By GRAHAM REID
When Herbs emerged at the start of the 1980s they were a very different band from the avuncular, mainstream entertainers they became.
The original five-piece was managed by the former president of the radical Polynesian Panthers, and the cover of their landmark EP Whats' Be Happen, released in July '81 during the Springbok tour, was an aerial photo of police evicting protesters occupying Bastion Point in '78.
That alone was a significant statement, and the six tracks within were a watershed in Kiwi music.
The lyrics spoke with a righteous anger we seldom hear from our musicians. Toni Fonoti, who wrote most of the material, possessed an authoritative voice and the songs referred to the struggle against apartheid in South Africa (Azania), the realities of street life for young Polynesians (Whistling in the Dark), and some astute social observation (One Brotherhood).
It put Herbs on the musical and political map, and although it sold very little it has grown in stature since.
At the time the band would also play lunchtime concerts at local schools. They'd unload their own gear, play to wide-eyed teenagers and then load up the van again taking their few bucks - and for men with wives, partners and kids they were embarrassingly few bucks - without the suggestion there was any indignity in it.
Herbs were more than a band, they were a flashpoint. The kids in the hall liked them, those in the staffroom often much less certain what to think.
Herbs were special. They were in the vanguard of Pacific reggae, their multi-racial make-up meant they brought various PI sounds to bear, and they were urban Polynesia.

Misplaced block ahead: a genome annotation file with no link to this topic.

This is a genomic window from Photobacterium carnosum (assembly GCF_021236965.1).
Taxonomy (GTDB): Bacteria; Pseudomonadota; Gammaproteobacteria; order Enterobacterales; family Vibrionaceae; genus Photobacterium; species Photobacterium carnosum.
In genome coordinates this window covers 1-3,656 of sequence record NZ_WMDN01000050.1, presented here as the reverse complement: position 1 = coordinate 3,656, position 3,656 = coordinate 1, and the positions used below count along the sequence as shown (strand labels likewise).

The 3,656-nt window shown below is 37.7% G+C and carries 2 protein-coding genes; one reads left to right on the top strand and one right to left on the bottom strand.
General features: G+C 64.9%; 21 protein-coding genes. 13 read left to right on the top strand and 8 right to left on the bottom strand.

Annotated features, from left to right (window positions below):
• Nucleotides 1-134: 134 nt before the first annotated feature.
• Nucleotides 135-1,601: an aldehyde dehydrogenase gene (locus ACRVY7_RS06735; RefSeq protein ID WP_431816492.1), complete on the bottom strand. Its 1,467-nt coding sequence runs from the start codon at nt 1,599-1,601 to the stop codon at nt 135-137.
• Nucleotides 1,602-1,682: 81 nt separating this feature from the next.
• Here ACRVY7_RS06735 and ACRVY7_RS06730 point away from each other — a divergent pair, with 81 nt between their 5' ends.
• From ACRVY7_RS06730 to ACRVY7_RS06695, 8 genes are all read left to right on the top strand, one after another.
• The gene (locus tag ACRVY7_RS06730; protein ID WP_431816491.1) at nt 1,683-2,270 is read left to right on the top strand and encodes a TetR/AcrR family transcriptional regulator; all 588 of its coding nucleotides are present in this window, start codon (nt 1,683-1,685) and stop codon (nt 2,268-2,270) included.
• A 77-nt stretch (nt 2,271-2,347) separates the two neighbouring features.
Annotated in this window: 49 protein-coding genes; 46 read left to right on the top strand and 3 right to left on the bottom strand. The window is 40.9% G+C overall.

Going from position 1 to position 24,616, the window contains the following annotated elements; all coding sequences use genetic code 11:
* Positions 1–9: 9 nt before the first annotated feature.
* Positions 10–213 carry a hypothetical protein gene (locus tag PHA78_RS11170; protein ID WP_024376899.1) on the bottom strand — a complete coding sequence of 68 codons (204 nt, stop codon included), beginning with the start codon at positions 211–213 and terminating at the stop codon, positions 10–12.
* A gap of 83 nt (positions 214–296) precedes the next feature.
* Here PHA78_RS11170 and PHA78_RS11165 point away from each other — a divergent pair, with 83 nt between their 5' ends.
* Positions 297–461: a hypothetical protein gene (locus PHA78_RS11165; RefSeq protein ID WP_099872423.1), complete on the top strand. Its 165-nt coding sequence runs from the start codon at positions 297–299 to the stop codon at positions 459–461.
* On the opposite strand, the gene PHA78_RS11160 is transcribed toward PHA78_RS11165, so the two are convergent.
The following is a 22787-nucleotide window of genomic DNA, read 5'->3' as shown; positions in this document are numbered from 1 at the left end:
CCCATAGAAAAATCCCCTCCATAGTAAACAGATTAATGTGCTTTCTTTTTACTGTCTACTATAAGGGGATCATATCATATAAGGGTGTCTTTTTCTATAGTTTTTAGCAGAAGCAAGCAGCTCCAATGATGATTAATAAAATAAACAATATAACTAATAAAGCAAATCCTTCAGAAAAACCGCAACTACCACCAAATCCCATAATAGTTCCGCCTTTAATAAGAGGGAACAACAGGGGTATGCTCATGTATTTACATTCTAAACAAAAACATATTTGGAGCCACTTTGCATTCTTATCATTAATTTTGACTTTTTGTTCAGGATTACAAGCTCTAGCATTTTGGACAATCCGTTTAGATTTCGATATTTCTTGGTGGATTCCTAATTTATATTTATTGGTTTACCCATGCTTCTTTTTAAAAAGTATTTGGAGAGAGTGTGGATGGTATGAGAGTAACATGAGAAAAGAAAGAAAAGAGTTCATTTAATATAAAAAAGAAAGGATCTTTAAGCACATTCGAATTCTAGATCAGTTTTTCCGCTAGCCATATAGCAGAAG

Their first single was a cracker: French Letter had a risque title but captured the mood of a country that had had a gutsful of France testing nuclear weapons under its blue backyard. It had an almost satirical use of accordion, a catchy chorus, and stayed on the charts for almost three months despite radio ignoring it. No matter, Herbs were on their way.
Being, by this time, managed by promoter Hugh Lynn meant they were often his first call as openers for international touring acts (Black Slate, Stevie Wonder, UB40, Neil Young). So much so that if an alternative was offered Australian promoter Michael Chugg of Frontier Touring could guarantee gales of laughter by asking, "Why? Herbs not available?"
To their cost they were a fixture at worthy fundraisers and the cynical observed they were becoming a rent-a-cause band. In the mid 80s there were high profile tours of the East Coast and the Pacific and, despite numerous line-up changes, just needed a crossover hit for popular acceptance.
Songs such as Long Ago, Jah's Son and Light of the Pacific wrote themselves into the catalogue of local music, but it wasn't until their pairing with Dave Dobbyn in '86 for Slice of Heaven that Herbs could truly be said to have been embraced by the mainstream.
From then on, through more line-up changes and the bizarre arrival of Eagles guitarist Joe Walsh into their ranks (he co-produced the dodgy Homegrown album of 1990), Herbs were household names.
They paired with Tim Finn for his pointed Parihaka, with Annie Crummer for See What Love Can Do and Ray Columbus for Til We Kissed. In '95 they revisited French Letter, but by then the spark had faded through too much exposure, too few songs to equal their best, and far too little financial reward for the years they had put in.
Did they ever break up? Who knows, but few could hear of the death of founder drummer Fred Faleauto last year or that of internationally acclaimed bassist Charlie Tumahai (who joined in '85) without reflecting on the enormous contribution to New Zealand music Herbs made.
The current telly-advertised 19-track Listen: The Very Best of Herbs (Warners) isn't their first collection. Warners released the 18-track 13 Years of Herbs: The Best of in '93 and because it contained Azania and Dragons and Demons from that seminal EP it is actually the stronger of the two.
Listen is fine, but favours the middle years and pop material (Good For Life) and includes the '95 version of French Letter over the original. It is Herbs through a slightly rose-tinted prism and the absence of historical liner notes (13 Years had none either) is an insult.
Herbs deserve a more thorough, well-essayed overview as befits their status. And if you doubt their place try listening to Light of the Pacific without feeling a pang of something very local.
Or track down a battered copy of Whats' Be Happen and stand in awe of their courage.
By GRAHAM REID